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Surgical Tech BURNOUT - SurgicalTechSuccess
November 29, 2005
Before you panic about the beginning of this Newsletter, please take a moment to read my point. Thanks :)
Surgical Tech Burnout!
There's a word you will hear from Surgical Techs all over the country.
It usually goes something like this:
"I am so burnt out from this job..."
Believe me it does happen. I know, I've experienced it firsthand.
Now, if you're a student, don't panic!
Burnout occurs in every single profession out there.
One of the main reasons surgical techs start to feel "burntout" is because they do the same thing day after day, week after week, month after month, etc., with little or no breaks.
Sometimes it's not their fault that they get stuck in "the same old thing".
Maybe they are working in a facility where there isn't room for growth.
Maybe they are in a very small hospital where the same procedures are done day after day.
Maybe they are in a small town or city where there aren't many options for surgical techs.
It's completely normal if you feel this way at times and there is a very simple solution:
OK, maybe you can't change the procedures you scrub in on or the facility you work. But you can do other things.
Get involved where you work. Work on things that will spark your interest or rekindle that O.R. fire that motivated you in the beginning.
Do an inservice on proper scrubbing, gloving or gowning, passing sutures, opening sterile supplies, etc., whatever it is that interests you.
Most operating room educators will gladly let you present a portion, if not all of the next inservice.
Hey, I've done inservices on something as simple as where to put sharps and how to properly dispose of them.
The key is to get yourself to start thinking of something that will get you out of the "burn out" mode.
Maybe you can take a second job in a trauma center to really get a rush, or if you're in a trauma center, maybe you can do a few shifts here and there in an outpatient center just to take the edge off a little every now and then.
This may sound funny, but there was a time when I took a part-time second job at blockbuster video just to get away from the O.R. every now and then. Working at blockbuster made me realize how nice my surgical tech job really was.
Most people will realize that things aren't as bad as you think they are when they see what other places are like.
There was another time I got so completely burnt out on scrubbing, that I quit and became a personal trainer. Well, it didn't take long for me to start missing the O.R.
Maybe you just really don't want to scrub anymore. OK then, start talking to the sales reps about openings, take a class outside of work that interests you, find out how you can become an educator, become a CPR instructor, find out if you can become an intern in a trauma center, etc.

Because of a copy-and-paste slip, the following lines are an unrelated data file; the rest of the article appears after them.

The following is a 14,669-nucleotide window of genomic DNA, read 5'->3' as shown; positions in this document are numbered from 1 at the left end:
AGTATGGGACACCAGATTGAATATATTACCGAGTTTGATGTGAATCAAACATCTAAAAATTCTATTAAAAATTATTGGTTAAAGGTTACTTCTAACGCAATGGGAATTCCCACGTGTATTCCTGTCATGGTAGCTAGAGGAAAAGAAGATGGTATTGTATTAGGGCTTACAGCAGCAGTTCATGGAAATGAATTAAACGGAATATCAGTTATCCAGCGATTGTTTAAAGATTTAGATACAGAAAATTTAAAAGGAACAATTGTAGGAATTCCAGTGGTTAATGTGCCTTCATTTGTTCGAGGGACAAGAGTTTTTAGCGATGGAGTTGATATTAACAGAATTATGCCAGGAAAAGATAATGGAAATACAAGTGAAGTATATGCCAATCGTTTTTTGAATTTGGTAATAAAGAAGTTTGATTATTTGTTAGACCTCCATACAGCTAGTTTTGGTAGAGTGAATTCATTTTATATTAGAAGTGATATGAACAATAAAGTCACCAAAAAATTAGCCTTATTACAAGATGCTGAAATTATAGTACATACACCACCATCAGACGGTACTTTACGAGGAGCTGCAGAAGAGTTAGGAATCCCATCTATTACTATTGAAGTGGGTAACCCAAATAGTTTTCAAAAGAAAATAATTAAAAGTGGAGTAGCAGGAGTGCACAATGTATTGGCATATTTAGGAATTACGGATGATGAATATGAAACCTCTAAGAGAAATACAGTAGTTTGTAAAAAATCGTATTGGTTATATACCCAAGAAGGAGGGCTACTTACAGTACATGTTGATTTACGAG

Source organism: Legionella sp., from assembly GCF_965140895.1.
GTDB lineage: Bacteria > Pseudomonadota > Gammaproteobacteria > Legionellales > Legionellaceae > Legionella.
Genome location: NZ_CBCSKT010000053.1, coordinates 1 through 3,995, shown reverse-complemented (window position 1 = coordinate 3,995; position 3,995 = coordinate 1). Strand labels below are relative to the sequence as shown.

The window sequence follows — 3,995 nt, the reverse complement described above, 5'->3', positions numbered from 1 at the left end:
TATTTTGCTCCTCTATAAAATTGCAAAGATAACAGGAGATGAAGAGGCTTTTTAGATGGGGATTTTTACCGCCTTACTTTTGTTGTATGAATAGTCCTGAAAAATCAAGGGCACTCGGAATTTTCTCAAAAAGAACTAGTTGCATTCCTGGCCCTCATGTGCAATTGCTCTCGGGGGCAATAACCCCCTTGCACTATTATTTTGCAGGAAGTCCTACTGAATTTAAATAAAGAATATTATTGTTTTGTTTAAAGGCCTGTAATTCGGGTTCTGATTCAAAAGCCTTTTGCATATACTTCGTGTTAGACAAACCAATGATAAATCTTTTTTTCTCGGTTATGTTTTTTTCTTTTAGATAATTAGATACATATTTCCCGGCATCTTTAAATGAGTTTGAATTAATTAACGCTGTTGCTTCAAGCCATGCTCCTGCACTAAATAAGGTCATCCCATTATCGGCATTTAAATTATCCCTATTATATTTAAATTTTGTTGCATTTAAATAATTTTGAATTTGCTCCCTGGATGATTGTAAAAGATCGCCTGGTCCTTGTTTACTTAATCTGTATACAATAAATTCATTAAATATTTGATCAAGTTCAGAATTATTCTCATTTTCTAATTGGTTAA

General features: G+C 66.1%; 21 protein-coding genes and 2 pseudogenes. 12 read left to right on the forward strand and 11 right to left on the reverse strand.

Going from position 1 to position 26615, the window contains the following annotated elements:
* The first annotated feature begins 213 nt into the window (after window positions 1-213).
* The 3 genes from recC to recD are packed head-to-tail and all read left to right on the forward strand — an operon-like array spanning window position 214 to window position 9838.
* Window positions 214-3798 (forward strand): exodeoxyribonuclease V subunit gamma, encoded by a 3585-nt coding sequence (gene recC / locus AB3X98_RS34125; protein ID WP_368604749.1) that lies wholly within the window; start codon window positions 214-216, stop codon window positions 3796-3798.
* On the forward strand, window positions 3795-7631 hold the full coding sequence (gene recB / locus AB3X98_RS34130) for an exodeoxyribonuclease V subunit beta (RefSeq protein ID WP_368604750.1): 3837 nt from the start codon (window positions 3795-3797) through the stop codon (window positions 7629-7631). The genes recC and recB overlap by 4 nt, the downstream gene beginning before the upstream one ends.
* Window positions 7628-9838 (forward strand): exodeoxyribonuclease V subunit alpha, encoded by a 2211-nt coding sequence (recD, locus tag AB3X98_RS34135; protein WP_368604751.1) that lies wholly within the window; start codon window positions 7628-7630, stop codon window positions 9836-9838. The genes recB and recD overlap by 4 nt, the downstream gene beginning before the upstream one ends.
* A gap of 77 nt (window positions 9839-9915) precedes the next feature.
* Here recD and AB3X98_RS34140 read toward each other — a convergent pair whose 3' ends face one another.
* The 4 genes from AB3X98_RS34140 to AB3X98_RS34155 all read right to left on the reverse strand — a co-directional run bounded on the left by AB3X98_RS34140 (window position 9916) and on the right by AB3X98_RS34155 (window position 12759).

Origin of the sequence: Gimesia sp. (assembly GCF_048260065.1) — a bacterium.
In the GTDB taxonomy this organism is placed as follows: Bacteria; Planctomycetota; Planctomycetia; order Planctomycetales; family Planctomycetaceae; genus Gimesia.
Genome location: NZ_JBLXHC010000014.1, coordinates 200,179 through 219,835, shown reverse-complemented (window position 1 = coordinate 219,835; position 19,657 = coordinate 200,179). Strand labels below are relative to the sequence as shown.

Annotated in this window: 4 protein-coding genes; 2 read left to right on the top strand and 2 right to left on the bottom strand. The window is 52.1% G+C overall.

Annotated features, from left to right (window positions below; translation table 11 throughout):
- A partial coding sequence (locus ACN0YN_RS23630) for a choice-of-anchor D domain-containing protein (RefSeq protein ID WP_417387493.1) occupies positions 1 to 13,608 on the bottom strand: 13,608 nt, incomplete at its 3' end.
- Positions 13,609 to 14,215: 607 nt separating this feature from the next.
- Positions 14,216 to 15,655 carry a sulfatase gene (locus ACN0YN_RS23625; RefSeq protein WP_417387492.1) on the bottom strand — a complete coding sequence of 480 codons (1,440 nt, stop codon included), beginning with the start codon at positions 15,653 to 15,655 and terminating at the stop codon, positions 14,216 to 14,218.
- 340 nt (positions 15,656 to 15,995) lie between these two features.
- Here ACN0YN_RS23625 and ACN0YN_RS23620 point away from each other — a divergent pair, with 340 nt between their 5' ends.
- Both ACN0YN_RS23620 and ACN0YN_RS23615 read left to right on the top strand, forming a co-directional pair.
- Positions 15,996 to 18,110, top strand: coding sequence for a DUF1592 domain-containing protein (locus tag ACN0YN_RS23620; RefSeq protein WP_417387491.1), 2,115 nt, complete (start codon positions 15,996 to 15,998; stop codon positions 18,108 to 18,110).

When I was in New York City, I use to take acting classes twice a week just to have something to look forward to outside of surgery.
You can go back to school and become a CFA, RN, PA, MD,...etc.
OR, sometimes you just need to take a little vacation and regroup.
Whatever your plan, TAKE ACTION.
Do not let a feeling of "burn out" affect your career growth. Take a step back and look at the big picture.
An education in surgical technology can take you to more places than you probably know about.
Know that we all suffer from burn out every now and then. It's ok and things will get better.
Just think about something that interests you and move forward with it.
Give yourself a break, realize that your technical knowledge of the operating room can open up many opportunities.
Like I always say, talk to your peers about how you feel. You'll be surprised how many other people feel the same way.
Challenge yourself a little, try a new specialty or service.
If you're really good in general surgery but afraid to learn neuro, simply try it.
If you're good in ortho and don't know much about vascular, give it a shot.
If you're good in cardiac, well, you must be good in everything then...(just kidding) lol
Listen, I use to FEAR orthopedics. The big set ups, the instruments, the space suits. But I was getting burnt out doing general surgery all the time, so I started just observing the ortho rooms a little more. Then I started to second scrub in ortho, which led into first scrub, which led into my new passion and love for orthopedics and spines.
Take action and change something. That's the key to getting past the burn out feeling.
If you really want to be re-motivated, take a look at the Surgical Tech Success Handbook package:
Here's what an experienced CST recently had to say about the handbook:
Within 3 days of receiving your materials and instructions on how to put my knowledge and education to work for me, I had a new job making more money than I was at my old job and having weekends off and better hours. I highly recommend this. It has made all the difference in my professional life and I have no doubt that others will be as thrilled as I am. Thank you Robert. Surgical Tech success did just what it's name says, helped me to find success as a surgical tech. Thank you again! Michelle F. Certified Surgical Technologist
Thank you Michelle. Please note, I did edit the wonderful feedback a little since I do tend to make these newsletters a little long.
AND on one final note, if you really want to see some of the opportunities for surgical techs, go to monster.com and do a job search on "surgical tech", today I found 9 pages of employment opportunities.
Stay positive, ask questions, study hard, and keep learning. That's the solid foundation to build from and work your way into becoming an expert in surgery. Thank You! :)
Until next time~
p.s. If you haven't seen the list of the holiday winners, they are posted here:
TESTIMONIALS for the Surgical Tech Success Handbook can be found here:
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